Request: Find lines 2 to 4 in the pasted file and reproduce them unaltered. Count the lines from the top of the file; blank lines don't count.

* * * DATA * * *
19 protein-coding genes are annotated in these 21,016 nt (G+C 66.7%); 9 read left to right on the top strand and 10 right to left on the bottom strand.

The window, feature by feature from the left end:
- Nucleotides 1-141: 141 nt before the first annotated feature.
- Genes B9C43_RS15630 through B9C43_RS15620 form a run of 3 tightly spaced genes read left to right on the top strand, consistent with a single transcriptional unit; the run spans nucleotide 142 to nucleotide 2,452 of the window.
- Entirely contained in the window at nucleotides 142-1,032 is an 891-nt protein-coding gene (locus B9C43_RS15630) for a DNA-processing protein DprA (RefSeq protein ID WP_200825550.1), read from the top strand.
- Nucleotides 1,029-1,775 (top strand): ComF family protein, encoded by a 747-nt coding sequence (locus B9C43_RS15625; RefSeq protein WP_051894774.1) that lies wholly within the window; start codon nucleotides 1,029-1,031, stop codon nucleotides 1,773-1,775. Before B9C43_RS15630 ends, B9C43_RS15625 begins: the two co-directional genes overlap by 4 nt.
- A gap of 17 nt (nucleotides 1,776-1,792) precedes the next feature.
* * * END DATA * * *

The window, feature by feature from the left end:
- Nucleotides 1-141: 141 nt before the first annotated feature.
- Genes B9C43_RS15630 through B9C43_RS15620 form a run of 3 tightly spaced genes read left to right on the top strand, consistent with a single transcriptional unit; the run spans nucleotide 142 to nucleotide 2,452 of the window.